After all, how appropriate to kill a surfer during lovemaking and whisper words from "Don't Worry Baby." The Beach Boys."

Did She Do It? One Detective Says Yes

     What is one to think of the writing? It's self-absorption. Self-importance. Presumptions of grandeur and a right to kill for pleasure?

The actual murder was committed by Lane Dalquist, according
to the belief of the Ventura County Sheriff's detective who
investigated the case those years ago. Though, the case was never proven.

     It is too absurd, too pathetic and psychotic to take seriously. Unless it is a brilliant attempt to portray insight into the literary character of a deluded killer. But in retrospect now, it appears to be uncontrollable self-revelation rather than brilliance.
     While Lane Dalquist was alive, and not suspected of actually doing these deeds, her writing was in fact seen as brilliant, if, however, too suggestive to be published as the work of a renowned surgeon.
     A beautiful female surgeon writing about a beautiful female surgeon who is a killer.
     Both the screenwriter who rewrote her prose into the erotic sexual murder scene in the film 'Lassiter', and Nina, the publishing editor who thought the work too close to home to publish, were impressed. Had they known what the work was based on, they most likely would have been shocked.

     One man, however, was not blinded by the lights of Lane's so-called brilliance. By her reputation as one of the world's finest surgeons. The gorgeous wife of a Hollywood producer. The paradigm of an accomplished woman.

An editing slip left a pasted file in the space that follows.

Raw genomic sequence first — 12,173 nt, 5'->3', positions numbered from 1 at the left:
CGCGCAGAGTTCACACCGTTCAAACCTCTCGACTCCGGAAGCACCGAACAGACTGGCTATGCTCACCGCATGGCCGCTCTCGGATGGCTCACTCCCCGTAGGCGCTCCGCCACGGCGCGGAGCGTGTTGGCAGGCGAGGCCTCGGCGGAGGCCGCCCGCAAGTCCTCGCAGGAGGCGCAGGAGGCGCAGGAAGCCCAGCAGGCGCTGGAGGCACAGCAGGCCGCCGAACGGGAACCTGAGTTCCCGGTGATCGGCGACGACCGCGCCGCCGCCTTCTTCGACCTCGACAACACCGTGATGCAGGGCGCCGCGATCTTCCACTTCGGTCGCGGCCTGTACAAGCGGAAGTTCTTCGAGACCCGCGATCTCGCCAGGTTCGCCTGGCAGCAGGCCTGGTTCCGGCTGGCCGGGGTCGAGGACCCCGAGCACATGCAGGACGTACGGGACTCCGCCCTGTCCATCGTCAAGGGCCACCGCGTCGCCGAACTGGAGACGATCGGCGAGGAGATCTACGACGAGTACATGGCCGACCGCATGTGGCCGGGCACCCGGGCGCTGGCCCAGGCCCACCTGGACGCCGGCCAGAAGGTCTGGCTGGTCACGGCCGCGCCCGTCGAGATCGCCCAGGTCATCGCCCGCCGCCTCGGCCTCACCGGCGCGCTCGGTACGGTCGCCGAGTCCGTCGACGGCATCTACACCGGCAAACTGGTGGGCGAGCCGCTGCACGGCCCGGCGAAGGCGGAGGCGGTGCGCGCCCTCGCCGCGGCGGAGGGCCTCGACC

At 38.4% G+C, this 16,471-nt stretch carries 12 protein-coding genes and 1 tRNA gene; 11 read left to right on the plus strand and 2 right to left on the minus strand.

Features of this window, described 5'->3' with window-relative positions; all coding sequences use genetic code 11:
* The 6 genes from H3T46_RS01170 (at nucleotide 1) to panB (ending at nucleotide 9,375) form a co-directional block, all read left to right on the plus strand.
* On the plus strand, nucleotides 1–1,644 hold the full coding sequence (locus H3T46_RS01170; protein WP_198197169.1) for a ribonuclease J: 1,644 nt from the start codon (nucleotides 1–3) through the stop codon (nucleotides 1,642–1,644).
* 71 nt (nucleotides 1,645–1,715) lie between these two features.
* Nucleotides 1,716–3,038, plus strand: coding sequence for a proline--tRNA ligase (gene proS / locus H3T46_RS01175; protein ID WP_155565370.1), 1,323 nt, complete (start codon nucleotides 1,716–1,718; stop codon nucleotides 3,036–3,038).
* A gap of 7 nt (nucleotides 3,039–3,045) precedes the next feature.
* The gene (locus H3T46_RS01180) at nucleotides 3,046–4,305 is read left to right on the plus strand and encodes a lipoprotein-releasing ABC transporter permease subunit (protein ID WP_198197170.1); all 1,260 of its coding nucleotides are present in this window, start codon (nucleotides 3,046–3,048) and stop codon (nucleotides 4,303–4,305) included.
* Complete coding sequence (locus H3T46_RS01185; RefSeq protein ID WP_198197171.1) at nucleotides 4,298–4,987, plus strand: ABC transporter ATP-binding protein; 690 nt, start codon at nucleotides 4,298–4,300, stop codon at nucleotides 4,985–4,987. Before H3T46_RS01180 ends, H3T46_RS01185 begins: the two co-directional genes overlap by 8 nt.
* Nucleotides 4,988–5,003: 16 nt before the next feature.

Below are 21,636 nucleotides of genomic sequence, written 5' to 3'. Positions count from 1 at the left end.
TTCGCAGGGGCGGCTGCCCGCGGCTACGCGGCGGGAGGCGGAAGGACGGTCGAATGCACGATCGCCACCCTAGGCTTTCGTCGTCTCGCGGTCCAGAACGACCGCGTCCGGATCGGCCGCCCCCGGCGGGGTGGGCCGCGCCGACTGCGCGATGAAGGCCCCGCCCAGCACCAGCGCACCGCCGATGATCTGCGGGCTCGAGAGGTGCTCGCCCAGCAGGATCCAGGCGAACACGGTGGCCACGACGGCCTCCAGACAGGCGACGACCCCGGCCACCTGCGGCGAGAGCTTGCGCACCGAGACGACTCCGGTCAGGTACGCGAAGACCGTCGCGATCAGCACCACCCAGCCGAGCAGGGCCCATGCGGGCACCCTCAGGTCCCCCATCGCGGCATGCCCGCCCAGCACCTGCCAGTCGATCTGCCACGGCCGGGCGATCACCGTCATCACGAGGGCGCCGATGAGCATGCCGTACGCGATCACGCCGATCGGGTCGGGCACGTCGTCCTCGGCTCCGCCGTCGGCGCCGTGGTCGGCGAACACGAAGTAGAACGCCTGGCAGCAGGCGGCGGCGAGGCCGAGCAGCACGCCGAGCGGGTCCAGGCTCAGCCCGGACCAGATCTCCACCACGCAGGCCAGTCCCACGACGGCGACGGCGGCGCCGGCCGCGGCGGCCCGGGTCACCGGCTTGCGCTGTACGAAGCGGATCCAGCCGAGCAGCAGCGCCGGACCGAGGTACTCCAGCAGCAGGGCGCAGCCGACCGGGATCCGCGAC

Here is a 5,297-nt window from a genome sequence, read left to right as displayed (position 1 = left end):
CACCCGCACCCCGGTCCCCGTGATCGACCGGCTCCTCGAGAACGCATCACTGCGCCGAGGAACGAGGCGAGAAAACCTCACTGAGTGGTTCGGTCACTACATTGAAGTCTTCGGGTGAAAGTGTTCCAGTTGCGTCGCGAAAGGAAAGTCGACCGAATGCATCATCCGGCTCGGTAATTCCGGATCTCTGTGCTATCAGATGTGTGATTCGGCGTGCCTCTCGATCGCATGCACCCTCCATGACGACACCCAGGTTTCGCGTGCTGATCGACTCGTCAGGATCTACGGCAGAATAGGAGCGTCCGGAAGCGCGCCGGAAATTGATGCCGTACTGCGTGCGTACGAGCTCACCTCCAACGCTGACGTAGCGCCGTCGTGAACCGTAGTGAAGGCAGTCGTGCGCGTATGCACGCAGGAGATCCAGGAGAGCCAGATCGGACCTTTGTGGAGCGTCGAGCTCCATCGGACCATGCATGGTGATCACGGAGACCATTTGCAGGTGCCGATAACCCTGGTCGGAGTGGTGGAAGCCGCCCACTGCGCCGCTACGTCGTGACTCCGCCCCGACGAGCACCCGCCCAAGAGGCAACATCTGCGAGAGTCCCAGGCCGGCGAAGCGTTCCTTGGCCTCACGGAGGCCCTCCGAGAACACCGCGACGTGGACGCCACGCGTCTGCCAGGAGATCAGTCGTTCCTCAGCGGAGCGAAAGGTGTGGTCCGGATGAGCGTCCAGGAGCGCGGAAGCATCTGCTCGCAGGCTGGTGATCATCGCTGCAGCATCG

"I never could prove a damn thing. And sometimes I wasn't sure myself. But when it came down to it, I couldn't shake the feeling. She did it."
     Ventura County Sheriff's Det. Ray Vogler, who had an ID on a car matching that of Lane Dalquist's in the surf bar's parking lot, and an hour later, in the grocery store parking lot, getting out of her Mercedes and into the surfer, and murder victim's, truck.
     However, the body of a surfer was found in Ventura, not Oceanside. In his Ventura bungalow a week after his murder.
     The surf bar was the Surf Vu in Ventura. The truck not a Chevy, as in Lane's piece, but a red Ford Bronco.
     Dalquist's written story took place in Oceanside, almost 200 miles down the coast. Aside from that discrepancy, a different name for the surf bar, different model truck, and different victim's and murderer's names, there were no differences between the murder Det. Ray Vogler was investigating, and the one Lane had "created" for her story.
     "The one witness in that was circumstantial...he saw the broad with the guy (victim). (He saw them together) in the right spots (to corroborate Dalquist as the perpetrator). But...(he was) a local beach bum. Woulda been an uphill battle to get the DA to run with this," Vogler recalls, some 20 years after the fact.
     "But what really killed the case, if you pardon the expression, was (when) our witness turned up dead," several weeks after talking to police, Vogler said.
     "Can't prove anything. But I know, in my gut, she killed the surf kid. And, what's more, (I believe) she got the witness too."
---Reston Cane

[To be continued]